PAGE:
Olive Thomas: Such a Folly

Sometimes the is a perception that the old Hollywood was clean cut, whiter-than-white, well behaved. This is a falsehood. In the very early days of Hollywood (Pre-Hayes code) was debauched and decadent in a way that would make the current batch of stars blush. These past scandals included murder, rape and several deaths from ‘misadventure’. Here is one of the first.

Born Olivia Duffy on 20th October 1894 in Pittsburgh, Pennsylvania. Her early life seems to have been uneventful. After separating from her first husband Bernard Krug Thomas in 1913, aged 18. Olivia left for New York.

Her first step into the limelight came after she won a beauty pageant held by renowned make up artist Howard Chandler Christy. Thus began her job as an illustration model, posing for the likes of Harrison Fisher and Raphael Kirchner. She was also the first ever ‘Varga Girl’, Vargas himself stated that Thomas was ‘One of the most beautiful brunettes Ziegfeld ever glorified’. In 1915 she joined the Ziegfeld Follies, her popularity resulted in her being cast in one of the Follies most risqué production; The Midnight Frolic Show.

1916 proved to be a momentous year for Thomas, both professionally and personally. She signed a film contract with International Film Company, making her full length debut in ‘A Girl Like That’. Thomas also married Jack Pickford, brother of Mary Pickford, who was possible the biggest star of the silent film era. After leaving her second studio, Triangle. she landed a contract with Selznick’s Company, where she was groomed into the persona of  ‘baby vamp’. Here she did achieve some success with ‘Love’s Prisoner’ and ‘Out Yonder’. Thomas’ most successful film was ‘The Flapper’ in 1920. Taking the title role of a flapper, just when the term was beginning to seep into the American diction. Maybe if time had allowed Thomas would have been one of the silver screen’s iconic flappers like Clara Bow or Louise Brooks. Tragically Thomas was not meant for such a title.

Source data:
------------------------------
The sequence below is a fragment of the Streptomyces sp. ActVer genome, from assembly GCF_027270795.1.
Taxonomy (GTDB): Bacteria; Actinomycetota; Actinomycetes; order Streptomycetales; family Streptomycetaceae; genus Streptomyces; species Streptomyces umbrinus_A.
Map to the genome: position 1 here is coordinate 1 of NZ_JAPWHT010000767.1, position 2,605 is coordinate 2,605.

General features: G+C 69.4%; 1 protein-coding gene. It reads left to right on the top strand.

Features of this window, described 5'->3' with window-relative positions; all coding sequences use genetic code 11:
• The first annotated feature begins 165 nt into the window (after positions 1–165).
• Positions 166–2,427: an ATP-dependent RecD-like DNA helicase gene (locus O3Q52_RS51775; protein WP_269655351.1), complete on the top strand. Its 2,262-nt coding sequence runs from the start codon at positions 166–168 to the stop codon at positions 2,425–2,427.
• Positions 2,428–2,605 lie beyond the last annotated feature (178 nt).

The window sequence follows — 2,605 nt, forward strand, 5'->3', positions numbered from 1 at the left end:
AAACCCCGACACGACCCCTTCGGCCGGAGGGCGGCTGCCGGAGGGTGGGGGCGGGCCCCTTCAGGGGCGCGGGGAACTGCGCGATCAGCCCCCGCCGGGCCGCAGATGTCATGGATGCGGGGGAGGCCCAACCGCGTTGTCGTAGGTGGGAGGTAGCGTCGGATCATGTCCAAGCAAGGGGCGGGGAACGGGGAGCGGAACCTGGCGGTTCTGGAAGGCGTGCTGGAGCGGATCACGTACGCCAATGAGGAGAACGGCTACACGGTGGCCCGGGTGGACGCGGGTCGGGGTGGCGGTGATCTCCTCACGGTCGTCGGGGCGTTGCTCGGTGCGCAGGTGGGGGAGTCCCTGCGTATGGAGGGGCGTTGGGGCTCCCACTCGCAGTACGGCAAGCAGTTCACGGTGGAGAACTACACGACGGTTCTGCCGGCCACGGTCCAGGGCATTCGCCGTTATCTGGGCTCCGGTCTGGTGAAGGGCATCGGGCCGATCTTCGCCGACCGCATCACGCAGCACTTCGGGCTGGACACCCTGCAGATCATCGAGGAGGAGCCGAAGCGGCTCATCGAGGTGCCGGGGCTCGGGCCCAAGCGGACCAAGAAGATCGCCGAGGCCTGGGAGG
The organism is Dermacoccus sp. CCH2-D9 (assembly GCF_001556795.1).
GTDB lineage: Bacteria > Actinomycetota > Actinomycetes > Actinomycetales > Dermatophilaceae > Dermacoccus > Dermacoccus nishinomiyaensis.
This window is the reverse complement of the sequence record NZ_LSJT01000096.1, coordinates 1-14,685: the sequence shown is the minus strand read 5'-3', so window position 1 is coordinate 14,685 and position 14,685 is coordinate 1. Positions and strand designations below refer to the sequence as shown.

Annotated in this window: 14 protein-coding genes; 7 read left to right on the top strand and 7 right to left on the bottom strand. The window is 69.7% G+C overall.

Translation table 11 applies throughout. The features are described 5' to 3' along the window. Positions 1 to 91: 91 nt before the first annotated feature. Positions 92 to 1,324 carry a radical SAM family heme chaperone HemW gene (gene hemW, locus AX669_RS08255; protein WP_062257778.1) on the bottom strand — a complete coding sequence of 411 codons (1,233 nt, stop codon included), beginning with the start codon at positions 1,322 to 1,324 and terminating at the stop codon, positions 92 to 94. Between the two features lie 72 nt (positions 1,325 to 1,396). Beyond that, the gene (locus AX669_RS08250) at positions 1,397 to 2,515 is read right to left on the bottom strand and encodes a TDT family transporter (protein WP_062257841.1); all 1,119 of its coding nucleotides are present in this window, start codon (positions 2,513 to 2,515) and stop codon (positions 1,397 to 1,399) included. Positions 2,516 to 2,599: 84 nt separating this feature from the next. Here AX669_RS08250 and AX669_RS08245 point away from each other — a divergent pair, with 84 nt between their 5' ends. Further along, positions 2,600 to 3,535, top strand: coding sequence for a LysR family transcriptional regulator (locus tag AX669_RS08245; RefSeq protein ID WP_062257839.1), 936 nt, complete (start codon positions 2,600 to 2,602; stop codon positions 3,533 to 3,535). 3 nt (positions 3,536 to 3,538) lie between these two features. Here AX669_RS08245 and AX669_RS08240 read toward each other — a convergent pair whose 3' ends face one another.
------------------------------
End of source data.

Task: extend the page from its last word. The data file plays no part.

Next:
During a second honeymoon, with her husband in Paris. On 5th September 1920, after enjoying the best of Parisienne night life. Thomas and Pickford returned to thief hotel room, it was here that Thomas accidentally drank a bottle of Mercury Bichloride. A prescription medical for Pickford’s syphilis, she was rushed to hospital. Death came for Olive on 10th September 1920. Her cause of death was acute nephritis from consuming the Bichloride. Rumours were rife about the possibly debauched setting for Thomas’ demise; had Pickford killed her? Had Thomas killed herself? Had their been a champagne and cocaine orgy, was she a drug addict. Basically these headlines would not be out of place in any tabloid rag today. Thomas’s sad death is credited by many to be the first big Hollywood scandal.

Such a shame that Thomas never realised her dream of being a serious actress, instead she is best remembered as a precautionary tale of avoid the pitfalls of Hollywood decadence.

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4 comments

  1. A fascinating read – thank you!

    1. Thank you sir x

  2. Wow! Fantastic. Hollywood was (and still is) a glamorous layer of candy coating over a seething cauldron of base human attributes; large egos, jealousy, greed, consumption, etc. Things haven’t changed that much. XO

    1. Well put! Human behaviour never changes, it was just easier to hide then it is today. 20’s Hollywood was pretty wild!

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